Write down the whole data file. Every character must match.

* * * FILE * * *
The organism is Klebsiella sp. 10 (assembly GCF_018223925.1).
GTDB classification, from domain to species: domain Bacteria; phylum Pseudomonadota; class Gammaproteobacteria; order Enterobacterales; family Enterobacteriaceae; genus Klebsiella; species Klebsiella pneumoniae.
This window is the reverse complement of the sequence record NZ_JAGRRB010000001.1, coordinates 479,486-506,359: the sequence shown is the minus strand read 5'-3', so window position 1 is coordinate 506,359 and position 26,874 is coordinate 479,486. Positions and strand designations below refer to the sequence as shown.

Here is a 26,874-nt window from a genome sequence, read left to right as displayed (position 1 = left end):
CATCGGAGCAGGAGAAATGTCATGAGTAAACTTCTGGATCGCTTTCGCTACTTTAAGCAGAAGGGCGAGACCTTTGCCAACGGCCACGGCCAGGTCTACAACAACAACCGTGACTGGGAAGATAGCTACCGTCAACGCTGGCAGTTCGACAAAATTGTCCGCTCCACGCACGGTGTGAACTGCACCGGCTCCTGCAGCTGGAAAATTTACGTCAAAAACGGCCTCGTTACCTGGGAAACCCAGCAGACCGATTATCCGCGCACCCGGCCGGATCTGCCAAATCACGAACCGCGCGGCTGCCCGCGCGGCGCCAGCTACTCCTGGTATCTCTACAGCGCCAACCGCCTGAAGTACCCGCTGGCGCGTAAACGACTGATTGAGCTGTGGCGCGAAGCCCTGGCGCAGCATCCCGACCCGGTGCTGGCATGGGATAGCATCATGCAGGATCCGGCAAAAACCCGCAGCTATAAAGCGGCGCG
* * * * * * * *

The organism is Klebsiella sp. 10 (assembly GCF_018223925.1).
GTDB classification, from domain to species: domain Bacteria; phylum Pseudomonadota; class Gammaproteobacteria; order Enterobacterales; family Enterobacteriaceae; genus Klebsiella; species Klebsiella pneumoniae.
This window is the reverse complement of the sequence record NZ_JAGRRB010000001.1, coordinates 479,486-506,359: the sequence shown is the minus strand read 5'-3', so window position 1 is coordinate 506,359 and position 26,874 is coordinate 479,486. Positions and strand designations below refer to the sequence as shown.

Here is a 26,874-nt window from a genome sequence, read left to right as displayed (position 1 = left end):
CATCGGAGCAGGAGAAATGTCATGAGTAAACTTCTGGATCGCTTTCGCTACTTTAAGCAGAAGGGCGAGACCTTTGCCAACGGCCACGGCCAGGTCTACAACAACAACCGTGACTGGGAAGATAGCTACCGTCAACGCTGGCAGTTCGACAAAATTGTCCGCTCCACGCACGGTGTGAACTGCACCGGCTCCTGCAGCTGGAAAATTTACGTCAAAAACGGCCTCGTTACCTGGGAAACCCAGCAGACCGATTATCCGCGCACCCGGCCGGATCTGCCAAATCACGAACCGCGCGGCTGCCCGCGCGGCGCCAGCTACTCCTGGTATCTCTACAGCGCCAACCGCCTGAAGTACCCGCTGGCGCGTAAACGACTGATTGAGCTGTGGCGCGAAGCCCTGGCGCAGCATCCCGACCCGGTGCTGGCATGGGATAGCATCATGCAGGATCCGGCAAAAACCCGCAGCTATAAAGCGGCGCG